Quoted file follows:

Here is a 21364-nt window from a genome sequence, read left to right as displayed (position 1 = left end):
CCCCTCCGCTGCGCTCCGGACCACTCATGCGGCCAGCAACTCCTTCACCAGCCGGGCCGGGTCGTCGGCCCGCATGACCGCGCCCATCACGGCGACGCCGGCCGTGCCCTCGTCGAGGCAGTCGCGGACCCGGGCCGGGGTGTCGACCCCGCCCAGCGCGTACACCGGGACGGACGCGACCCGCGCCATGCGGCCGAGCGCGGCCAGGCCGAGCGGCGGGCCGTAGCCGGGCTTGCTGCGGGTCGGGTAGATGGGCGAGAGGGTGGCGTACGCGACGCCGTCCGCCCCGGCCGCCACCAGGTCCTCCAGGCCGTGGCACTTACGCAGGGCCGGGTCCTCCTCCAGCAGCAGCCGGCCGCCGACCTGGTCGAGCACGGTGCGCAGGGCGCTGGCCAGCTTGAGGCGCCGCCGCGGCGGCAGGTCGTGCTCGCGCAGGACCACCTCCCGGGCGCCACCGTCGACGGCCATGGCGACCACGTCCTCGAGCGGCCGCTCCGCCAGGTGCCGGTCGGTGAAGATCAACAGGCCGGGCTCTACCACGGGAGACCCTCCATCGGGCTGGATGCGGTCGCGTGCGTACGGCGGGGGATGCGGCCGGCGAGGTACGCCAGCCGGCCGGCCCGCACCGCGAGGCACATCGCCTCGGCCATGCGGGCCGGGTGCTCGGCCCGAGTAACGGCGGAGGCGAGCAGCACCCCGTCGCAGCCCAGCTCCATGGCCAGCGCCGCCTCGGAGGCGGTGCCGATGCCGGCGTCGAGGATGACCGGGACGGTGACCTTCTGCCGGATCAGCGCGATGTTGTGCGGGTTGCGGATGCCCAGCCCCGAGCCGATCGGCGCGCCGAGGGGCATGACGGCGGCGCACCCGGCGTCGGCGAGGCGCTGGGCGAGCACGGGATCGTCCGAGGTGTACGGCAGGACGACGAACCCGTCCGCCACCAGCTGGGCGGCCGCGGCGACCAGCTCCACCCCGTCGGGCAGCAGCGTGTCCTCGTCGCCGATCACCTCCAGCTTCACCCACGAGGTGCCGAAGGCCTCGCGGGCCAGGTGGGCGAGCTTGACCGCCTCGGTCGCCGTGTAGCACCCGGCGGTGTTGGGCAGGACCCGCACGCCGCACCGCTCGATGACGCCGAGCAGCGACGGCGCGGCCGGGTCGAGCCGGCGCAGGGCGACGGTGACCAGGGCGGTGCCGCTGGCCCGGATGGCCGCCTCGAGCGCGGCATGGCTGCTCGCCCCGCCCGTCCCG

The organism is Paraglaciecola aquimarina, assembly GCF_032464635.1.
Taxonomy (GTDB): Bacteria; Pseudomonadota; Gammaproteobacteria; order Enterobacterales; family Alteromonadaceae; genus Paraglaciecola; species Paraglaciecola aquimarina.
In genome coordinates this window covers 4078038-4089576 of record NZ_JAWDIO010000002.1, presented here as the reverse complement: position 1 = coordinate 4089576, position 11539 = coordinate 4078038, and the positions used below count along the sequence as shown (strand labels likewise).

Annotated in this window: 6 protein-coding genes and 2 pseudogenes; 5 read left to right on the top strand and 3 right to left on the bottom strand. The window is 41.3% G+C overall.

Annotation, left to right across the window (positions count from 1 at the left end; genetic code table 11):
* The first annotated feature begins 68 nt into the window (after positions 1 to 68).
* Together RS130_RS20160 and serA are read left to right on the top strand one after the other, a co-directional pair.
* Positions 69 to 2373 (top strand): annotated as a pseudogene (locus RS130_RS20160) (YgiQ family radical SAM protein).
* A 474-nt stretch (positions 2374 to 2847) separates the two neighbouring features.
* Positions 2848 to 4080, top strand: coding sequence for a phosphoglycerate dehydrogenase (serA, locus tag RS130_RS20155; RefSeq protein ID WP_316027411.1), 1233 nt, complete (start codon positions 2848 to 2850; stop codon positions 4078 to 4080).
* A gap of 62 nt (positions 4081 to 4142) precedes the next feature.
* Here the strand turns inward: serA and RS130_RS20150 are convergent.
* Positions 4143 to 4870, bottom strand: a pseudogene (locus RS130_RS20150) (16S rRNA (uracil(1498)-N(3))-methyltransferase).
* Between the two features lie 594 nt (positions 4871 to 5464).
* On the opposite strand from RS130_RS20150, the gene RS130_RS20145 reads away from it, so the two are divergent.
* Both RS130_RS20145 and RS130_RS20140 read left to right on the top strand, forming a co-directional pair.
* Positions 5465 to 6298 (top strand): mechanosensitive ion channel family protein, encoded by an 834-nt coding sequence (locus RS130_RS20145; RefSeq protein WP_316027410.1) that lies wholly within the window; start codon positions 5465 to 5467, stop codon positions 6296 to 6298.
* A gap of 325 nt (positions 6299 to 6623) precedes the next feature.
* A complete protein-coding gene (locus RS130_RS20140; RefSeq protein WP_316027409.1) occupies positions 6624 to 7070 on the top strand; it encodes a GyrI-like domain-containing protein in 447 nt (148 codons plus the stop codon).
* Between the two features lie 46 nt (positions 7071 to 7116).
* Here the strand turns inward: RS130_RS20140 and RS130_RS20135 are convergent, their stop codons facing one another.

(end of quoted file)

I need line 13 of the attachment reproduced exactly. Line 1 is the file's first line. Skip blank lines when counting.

* A gap of 62 nt (positions 4081 to 4142) precedes the next feature.